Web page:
Sen. Ralph Hise, R-Mitchell, talks with reporters in Raleigh on Wednesday following the announcement of top leadership changes at the NC Department of Health and Human Services. Kirk Ross/Carolina Public Press

RALEIGH — A faster track for Henderson County’s new early early college at Blue Ridge Community College, repayment of sorts for Yancey County’s headaches over U.S. 19 construction and new penalties for hunting in the rights of way of Buncombe County are among this year’s class of local bills for the state’s western region.

Filing deadlines for local bills not related to the budget expired last week and legislators rushed to finish up ahead of this week’s focus on the House spending plan. Last Thursday, 67 bills, local and otherwise, were filed in the House and 49 in the Senate.

Among the WNC local bills is a proposal from Sen. Ralph Hise, R-McDowell, to help Yancey County and the Town of Burnsville recover costs some of the damage done by extensive delays in the Burnsville section of the U.S. 19 East widening project.

Hise said in an interview Monday with Carolina Public Press that the delays, caused in part by a tandem waterline replacement project, have led to extensive backups and now is expected to be delayed into yet another fall tourism season.

“It is absolutely devastating,” Hise said Monday.

The roughly eight mile project started in 2011 and was supposed to be completed in the summer of 2015. Starting at the end of the month, the contractor, Young and McQueen, will draw a daily fine of $2,500 until the project is completed.

Hise said the bill would use some of the damages being paid by the contractor back to help the community recover.

Senate Bill 839 directs the state Department of Transportation to send half of the damages collected on the project to the Yancey County/Burnsville Chamber of Commerce. The money, which would be paid each month out of the Highway Trust Fund, could only be used for promoting travel and tourism in Yancey County.

“This has really hurt a lot of businesses,” Hise said. “It doesn’t make sense for [the fines] to go back to the state.”

Henderson Bills Move

Monday night the House approved two Henderson County bills sponsored by Reps. Chuck McGrady, R-Henderson, and Chris Whitmire, R-Transylvania. House Bill 956, Henderson County/ Community College Projects, would speed up approval and construction of a building on the campus of Blue Ridge Community College to house Henderson County’s early college program. McGrady said the bill would reduce the construction schedule by six to nine months.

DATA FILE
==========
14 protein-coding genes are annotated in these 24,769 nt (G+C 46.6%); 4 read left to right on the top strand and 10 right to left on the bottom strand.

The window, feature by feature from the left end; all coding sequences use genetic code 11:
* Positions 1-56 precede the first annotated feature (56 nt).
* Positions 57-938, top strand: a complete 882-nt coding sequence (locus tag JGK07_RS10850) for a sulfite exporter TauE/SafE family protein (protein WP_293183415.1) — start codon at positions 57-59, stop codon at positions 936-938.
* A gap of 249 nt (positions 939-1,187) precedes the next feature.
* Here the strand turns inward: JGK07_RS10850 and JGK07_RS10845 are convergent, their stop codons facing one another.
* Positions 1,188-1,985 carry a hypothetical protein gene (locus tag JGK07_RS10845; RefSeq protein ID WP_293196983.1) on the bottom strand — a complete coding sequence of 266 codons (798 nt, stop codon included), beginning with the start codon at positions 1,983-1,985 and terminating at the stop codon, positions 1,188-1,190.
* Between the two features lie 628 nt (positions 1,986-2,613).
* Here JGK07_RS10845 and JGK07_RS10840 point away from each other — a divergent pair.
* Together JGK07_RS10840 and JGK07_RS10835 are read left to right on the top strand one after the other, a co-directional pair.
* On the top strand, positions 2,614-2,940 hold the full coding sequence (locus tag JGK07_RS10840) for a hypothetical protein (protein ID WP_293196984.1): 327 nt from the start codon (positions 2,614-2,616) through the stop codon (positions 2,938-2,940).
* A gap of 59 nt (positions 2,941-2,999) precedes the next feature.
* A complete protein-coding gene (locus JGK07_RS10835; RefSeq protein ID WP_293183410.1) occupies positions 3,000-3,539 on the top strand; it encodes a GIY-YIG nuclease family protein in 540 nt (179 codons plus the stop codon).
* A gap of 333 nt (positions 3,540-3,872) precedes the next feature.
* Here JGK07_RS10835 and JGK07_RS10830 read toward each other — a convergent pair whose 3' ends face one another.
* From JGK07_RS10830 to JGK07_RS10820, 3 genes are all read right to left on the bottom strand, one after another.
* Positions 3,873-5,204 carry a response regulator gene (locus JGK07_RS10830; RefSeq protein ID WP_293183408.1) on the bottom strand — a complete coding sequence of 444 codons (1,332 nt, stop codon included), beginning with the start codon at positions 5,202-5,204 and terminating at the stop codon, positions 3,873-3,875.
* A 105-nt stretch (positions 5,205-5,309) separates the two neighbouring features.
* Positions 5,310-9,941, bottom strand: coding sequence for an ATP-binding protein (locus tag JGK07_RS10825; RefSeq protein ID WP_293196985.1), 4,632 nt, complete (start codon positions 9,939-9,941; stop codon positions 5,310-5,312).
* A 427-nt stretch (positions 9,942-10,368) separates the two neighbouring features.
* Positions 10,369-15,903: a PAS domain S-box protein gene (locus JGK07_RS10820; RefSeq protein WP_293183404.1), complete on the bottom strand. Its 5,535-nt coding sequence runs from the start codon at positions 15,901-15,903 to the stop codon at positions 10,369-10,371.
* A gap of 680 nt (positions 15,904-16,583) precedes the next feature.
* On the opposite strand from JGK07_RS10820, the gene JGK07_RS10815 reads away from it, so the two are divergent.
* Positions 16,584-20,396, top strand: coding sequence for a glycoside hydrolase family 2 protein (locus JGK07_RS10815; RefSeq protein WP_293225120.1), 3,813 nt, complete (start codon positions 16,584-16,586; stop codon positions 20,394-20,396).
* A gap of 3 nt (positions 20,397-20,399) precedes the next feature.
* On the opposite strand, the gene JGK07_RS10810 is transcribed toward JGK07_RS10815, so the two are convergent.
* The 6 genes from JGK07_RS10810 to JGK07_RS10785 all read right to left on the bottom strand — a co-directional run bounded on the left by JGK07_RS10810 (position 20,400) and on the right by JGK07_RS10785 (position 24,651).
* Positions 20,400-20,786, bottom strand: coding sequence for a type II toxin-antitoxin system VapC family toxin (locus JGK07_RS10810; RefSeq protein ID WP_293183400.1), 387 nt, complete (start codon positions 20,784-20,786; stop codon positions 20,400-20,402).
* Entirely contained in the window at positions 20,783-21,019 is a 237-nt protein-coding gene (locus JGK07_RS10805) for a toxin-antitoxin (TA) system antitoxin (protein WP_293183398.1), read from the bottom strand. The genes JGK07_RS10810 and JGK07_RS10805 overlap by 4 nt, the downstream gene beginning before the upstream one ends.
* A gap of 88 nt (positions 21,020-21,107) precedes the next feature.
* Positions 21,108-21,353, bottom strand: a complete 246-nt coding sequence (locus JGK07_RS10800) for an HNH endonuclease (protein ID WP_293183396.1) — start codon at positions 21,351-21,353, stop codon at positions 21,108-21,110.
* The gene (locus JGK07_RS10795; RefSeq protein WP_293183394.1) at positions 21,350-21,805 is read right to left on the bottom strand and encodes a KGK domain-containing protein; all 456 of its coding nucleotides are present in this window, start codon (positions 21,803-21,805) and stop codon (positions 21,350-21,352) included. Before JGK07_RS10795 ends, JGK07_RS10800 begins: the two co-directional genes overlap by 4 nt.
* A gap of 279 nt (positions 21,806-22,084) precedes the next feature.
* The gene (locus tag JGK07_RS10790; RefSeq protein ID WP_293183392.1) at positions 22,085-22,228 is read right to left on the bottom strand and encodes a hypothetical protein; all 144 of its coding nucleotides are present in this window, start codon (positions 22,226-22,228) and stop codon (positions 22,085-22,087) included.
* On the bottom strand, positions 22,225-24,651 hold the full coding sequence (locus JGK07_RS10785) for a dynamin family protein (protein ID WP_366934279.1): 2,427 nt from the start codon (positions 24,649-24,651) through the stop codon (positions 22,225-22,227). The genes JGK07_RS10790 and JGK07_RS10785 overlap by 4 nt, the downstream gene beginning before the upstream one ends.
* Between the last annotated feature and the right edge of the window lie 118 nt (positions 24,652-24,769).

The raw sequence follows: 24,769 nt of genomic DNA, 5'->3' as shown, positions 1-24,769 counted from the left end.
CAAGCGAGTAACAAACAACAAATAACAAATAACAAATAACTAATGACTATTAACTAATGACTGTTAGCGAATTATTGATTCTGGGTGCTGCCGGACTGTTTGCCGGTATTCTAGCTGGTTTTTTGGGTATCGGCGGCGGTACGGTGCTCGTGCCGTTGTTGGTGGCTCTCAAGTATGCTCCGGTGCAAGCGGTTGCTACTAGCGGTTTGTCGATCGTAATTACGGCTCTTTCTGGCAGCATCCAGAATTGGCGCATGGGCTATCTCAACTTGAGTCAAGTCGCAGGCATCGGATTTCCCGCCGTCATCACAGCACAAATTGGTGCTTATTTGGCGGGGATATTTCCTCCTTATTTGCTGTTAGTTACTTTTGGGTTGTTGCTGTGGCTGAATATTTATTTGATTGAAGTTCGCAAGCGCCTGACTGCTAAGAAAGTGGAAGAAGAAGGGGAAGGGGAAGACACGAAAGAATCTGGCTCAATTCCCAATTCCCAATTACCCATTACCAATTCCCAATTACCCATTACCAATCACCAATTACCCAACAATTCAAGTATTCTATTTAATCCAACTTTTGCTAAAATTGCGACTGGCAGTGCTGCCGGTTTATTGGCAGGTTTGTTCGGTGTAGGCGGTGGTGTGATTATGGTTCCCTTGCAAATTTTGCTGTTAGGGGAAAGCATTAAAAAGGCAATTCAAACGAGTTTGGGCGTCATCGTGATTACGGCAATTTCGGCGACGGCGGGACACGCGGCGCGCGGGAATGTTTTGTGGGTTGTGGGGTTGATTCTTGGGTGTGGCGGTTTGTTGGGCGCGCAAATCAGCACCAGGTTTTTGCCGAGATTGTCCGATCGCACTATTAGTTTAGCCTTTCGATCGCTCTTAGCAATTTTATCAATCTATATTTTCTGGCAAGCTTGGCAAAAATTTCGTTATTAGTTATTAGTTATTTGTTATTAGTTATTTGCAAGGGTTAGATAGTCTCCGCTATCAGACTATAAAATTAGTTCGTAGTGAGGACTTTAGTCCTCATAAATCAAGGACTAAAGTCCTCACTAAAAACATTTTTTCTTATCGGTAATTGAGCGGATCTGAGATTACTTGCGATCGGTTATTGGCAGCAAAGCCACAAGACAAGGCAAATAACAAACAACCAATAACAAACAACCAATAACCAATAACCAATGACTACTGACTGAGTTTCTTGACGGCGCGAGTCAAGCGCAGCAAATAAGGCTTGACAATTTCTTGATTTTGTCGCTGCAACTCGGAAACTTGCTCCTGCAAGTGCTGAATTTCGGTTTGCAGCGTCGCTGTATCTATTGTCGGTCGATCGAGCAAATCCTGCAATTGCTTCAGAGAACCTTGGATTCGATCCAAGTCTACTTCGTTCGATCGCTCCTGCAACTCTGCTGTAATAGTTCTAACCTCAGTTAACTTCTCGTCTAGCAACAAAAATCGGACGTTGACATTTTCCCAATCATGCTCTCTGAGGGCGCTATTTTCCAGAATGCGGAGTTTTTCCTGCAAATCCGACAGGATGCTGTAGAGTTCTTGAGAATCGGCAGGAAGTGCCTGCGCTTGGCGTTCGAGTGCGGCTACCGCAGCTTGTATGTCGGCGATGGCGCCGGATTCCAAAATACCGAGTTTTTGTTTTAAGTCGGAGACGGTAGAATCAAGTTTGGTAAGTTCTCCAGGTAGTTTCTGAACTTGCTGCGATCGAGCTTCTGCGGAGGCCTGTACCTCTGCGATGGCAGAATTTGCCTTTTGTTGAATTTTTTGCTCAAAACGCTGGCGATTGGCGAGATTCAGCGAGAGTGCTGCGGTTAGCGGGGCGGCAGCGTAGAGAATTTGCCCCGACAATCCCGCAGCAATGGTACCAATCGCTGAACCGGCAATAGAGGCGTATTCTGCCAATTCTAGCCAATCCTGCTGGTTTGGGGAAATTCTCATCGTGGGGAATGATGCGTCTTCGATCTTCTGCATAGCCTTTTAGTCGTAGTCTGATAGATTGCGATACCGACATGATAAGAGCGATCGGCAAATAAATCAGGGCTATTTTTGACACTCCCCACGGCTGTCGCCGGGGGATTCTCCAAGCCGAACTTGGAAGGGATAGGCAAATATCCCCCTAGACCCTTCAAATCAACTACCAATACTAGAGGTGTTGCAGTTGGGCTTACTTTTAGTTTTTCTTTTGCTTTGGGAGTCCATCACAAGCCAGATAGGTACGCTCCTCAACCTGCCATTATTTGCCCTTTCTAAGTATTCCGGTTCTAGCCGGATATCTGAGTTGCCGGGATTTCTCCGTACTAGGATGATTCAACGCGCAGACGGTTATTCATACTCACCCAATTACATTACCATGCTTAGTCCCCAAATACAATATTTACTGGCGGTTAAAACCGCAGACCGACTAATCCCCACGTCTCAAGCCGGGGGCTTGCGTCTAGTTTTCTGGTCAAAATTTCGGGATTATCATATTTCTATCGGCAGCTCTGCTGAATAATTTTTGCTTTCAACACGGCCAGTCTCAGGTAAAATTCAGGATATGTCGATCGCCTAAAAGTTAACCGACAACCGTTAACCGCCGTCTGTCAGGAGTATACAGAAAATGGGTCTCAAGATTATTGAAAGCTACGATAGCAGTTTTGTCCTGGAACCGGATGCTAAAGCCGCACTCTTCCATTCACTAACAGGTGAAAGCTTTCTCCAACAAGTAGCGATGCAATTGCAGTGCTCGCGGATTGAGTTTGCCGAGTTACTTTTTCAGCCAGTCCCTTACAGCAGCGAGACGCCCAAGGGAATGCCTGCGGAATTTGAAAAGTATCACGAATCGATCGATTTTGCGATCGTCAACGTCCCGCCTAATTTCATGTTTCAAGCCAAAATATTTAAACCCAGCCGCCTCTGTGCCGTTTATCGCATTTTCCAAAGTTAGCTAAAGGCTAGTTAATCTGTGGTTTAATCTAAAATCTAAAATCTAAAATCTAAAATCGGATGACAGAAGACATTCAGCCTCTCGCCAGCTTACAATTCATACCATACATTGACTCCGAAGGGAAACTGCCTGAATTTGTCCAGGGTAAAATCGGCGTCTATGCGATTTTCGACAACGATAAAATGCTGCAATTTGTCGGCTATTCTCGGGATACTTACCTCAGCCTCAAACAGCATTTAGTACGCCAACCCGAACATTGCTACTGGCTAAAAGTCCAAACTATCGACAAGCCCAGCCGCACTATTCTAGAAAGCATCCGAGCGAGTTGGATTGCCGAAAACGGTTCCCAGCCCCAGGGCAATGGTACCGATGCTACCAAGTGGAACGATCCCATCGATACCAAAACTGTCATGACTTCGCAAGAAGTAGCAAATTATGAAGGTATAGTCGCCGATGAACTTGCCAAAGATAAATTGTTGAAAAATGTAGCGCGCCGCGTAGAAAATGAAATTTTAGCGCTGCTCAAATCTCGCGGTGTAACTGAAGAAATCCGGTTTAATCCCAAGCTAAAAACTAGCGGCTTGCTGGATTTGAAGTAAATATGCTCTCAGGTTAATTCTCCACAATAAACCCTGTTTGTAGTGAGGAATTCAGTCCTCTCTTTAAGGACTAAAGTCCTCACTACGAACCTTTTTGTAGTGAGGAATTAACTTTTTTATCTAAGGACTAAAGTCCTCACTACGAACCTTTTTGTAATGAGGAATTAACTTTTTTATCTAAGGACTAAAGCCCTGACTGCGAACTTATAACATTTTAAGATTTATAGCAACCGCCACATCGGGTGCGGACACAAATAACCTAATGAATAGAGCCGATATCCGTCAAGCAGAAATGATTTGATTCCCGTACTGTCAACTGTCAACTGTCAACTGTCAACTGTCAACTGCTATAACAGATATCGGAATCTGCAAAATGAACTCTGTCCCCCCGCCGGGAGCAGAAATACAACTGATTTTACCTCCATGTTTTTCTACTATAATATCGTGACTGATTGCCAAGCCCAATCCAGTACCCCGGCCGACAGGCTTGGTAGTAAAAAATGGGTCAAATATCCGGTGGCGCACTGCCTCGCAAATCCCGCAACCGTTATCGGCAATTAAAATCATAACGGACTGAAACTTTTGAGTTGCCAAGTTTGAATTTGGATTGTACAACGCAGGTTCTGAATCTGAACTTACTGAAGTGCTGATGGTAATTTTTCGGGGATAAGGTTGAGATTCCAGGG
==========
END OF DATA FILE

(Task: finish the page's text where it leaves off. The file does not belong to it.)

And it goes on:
Also passed was HB957, legislation updating language in the Henderson Town Charter adopted in 1971. The official title of members of the town council would become “council members” rather than “councilmen.”

The bills now move on to the Senate.

Other WNC local bills include:

  • HB1109 NC Crime Lab Funding — Co-sponsored by Rep. Brian Turner, the bill adds recurring funds for DNA and toxicology testing and vendor contracts for the startup of the Western Regional Crime Laboratory under construction in Ednyville. Turner said in a recent interview that the funds are to ensure that there is adequate funding in place and not any gaps in supplies and equipment.
  • SB795 Clay County Courthouse — The bill, sponsored by Sen. Jim Davis, would exempt repair and renovation work from state contracting rules to speed up conversion of the old courthouse in Hayesville to a multi-purpose facility. It is scheduled to be heard today in the Senate’s State and Local Government Committee.
  • HB1125, Prohibit Buncombe County Hunting from Right of Way — The bill, introduced by Turner, would make it a Class 3 misdemeanor to hunt with a firearm or deadly weapon from the right of way or across a public road. The bill was referred this week to the Committee on Wildlife Resources.

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Kirk Ross was the former capital bureau chief for Carolina Public Press. To contact the Carolina Public Press newsroom, email

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